Lesbian Art in America: A Contemporary History

By Harmony Hammond | Go to book overview
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Zoe Leonard

Asked what it means to be a lesbian in 1994, Zoe Leonard responded: "Why is it that the work of minority artists is always examined for signs of difference? Why is it always us--the dykes and fags, the women artists, the black poets, the Asian playwrights--who are asked about our sexuality or our race? What does being a white man have to do with Robert Ryman's work or Jeff Koons's? What does being heterosexual have to do with Picasso's? I don't mind being a woman artist. And as a lesbian I'm as out as can be. But it's the double standard that bugs me."1

A first-generation Polish American (her mother was a refugee), Leonard grew up poor in New York's inner city, dropped out of school at age fifteen, borrowed her mom's camera, and after it got stolen, bought her own. After that, she says, she always kept a camera with her. Like many artists Leonard has worked a long list of jobs, but she always came back to photography.

I make work about what's on my mind. What disturbs me, excites me, or confuses me. My fears, my desires. That's photography, I point my camera at something that interests me. Then I show it to you. You literally see my point of view. You see what moves me, scares me, or disgusts me.

Not much of my work is about love--at least so far--or sex. But being a dyke and being a woman have formed me, formed my perspective. They aren't the only elements, but they're the ones that run through everything in my life. Certain things keep happening because of those facts. I get crushes on women, I get harassed a lot. I hang out with lots of other dykes and fags. I'm afraid of being gay-bashed. I'm afraid of being raped. I'm angry because so many of my friends have died of AIDS. They--we--were not allowed, for instance, to put the word "lover" in a New York Times obituary. Those things add up.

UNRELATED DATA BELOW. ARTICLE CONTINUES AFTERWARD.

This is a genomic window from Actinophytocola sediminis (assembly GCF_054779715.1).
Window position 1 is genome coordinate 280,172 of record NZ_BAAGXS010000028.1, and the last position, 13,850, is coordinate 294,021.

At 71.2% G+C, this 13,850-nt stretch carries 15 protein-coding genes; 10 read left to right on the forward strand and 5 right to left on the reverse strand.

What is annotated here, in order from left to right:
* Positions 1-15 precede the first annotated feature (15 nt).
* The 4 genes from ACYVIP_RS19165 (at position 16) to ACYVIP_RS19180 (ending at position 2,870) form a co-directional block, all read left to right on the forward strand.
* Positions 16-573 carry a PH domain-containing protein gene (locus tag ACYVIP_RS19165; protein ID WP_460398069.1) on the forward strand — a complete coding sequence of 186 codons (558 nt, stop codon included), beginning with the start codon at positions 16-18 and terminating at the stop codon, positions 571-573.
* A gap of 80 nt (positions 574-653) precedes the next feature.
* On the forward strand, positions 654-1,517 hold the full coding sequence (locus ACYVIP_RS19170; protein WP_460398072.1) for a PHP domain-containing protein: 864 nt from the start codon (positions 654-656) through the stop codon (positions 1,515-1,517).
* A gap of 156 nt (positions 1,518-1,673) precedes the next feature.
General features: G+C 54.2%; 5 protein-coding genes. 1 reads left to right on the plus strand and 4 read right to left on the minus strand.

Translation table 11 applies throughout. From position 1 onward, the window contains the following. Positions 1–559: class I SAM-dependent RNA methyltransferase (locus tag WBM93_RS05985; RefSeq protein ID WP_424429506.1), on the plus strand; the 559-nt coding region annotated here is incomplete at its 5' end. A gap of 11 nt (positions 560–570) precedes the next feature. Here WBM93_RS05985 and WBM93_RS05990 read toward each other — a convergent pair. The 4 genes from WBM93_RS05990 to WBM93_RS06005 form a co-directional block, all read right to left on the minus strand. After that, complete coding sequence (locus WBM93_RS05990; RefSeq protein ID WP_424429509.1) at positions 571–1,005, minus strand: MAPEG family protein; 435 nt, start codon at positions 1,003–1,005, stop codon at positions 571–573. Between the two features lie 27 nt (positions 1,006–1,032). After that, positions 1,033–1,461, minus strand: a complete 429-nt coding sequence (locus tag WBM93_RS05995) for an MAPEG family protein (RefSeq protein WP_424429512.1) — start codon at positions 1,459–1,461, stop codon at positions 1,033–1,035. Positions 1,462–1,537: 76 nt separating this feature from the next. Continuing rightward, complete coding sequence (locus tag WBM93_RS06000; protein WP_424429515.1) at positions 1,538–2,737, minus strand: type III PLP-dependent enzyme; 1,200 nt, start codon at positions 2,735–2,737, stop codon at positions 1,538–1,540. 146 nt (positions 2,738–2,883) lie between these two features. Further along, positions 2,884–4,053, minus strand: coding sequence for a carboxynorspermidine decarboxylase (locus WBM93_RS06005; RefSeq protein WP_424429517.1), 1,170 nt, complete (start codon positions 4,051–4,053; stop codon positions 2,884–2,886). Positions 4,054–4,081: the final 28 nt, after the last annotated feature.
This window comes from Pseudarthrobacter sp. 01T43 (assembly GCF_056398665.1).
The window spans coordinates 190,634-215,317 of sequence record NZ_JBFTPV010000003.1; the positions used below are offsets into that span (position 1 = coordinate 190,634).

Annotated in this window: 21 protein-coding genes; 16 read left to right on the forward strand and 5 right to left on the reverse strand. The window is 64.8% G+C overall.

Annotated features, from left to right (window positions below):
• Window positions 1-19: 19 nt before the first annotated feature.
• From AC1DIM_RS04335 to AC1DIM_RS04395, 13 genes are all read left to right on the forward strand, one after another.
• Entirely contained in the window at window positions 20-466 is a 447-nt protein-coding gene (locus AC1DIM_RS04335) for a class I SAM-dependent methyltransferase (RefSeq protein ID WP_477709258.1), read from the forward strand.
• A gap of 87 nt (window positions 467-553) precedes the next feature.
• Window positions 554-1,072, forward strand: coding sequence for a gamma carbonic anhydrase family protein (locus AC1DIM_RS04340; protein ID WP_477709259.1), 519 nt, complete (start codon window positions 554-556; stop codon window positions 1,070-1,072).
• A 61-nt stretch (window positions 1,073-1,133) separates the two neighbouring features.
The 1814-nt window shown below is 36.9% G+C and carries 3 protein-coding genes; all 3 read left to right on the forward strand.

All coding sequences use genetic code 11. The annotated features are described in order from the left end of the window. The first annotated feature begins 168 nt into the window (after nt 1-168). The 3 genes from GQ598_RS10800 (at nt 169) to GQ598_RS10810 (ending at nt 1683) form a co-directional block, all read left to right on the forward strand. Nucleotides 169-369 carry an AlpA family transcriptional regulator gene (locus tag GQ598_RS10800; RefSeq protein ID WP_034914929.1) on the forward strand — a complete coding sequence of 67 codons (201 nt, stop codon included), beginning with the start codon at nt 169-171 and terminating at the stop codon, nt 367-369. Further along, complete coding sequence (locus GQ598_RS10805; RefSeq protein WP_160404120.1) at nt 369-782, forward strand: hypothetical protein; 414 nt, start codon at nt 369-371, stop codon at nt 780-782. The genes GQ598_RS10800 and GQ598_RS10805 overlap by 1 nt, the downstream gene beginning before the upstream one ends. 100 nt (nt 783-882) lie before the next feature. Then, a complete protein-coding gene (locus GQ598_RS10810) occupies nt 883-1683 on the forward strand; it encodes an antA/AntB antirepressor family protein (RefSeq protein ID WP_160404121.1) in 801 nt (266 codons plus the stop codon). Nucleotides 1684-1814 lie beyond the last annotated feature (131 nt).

I've had to come out. No straight person knows about coming out. I've had to find a desire inside myself and follow it, even though it goes against the grain of all social patterns around me. That process of discovering, examining and trusting my own desire is formative. I was already fucking girls, but figuring out my sex and choosing to come out made me a dyke.

So my sex is part of who I am, how I've been treated, how I treat others. It's developed in tandem with other influences. Being queer has partially formed my world view. And my world view is always in my work, even when my subject isn't sex.2

Interested in the scientific and cultural construction of gender, Leonard has for years photographed exhibits in medical, natural history, and art museums throughout Europe, calling into question "the male-dominated origin of much that we assume is neutra neutral [or natural]." Leonard photographed displays of the head of a bearded woman, a chastity belt, a "beauty calibrator" (a device for measuring perfectly proportioned facial features at the Museum of Beauty in Hollywood), and anatomical models of women with their chests removed and viscera exposed. Despite their supposed medical and scientific purpose, the mannequins were positioned in suggestive poses, endowed with stereotypically feminine characteristics, and often decorated with jewelry or items of clothing. In a Vienna museum, a wax mannequin with flowing blond hair and a double strand of pearls reclines in a glass coffinlike case (opposite page below). She is the only female mannequin in the museum and the only mannequin not presented in an upright position. In another museum the anatomical model of a woman with her stomach cut open is seated and holds her hand up in a classic gendered position of shyness or fear, (opposite). The erotics and politics of display and the display of desire, of death, sexuality, and institutional violence lurks barely beneath the surface guise of clinical study.

The ordinariness of Leonard's casual prints parallels the intended neutrality of the science and art displays. Leonard uses a soft paper stock that gives her prints a grainy look suggesting surveillance, voyeurism, or fleeting dreams, memory, and the subconscious. Often shot surreptitiously and in a hurry, when museum


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Lesbian Art in America: A Contemporary History


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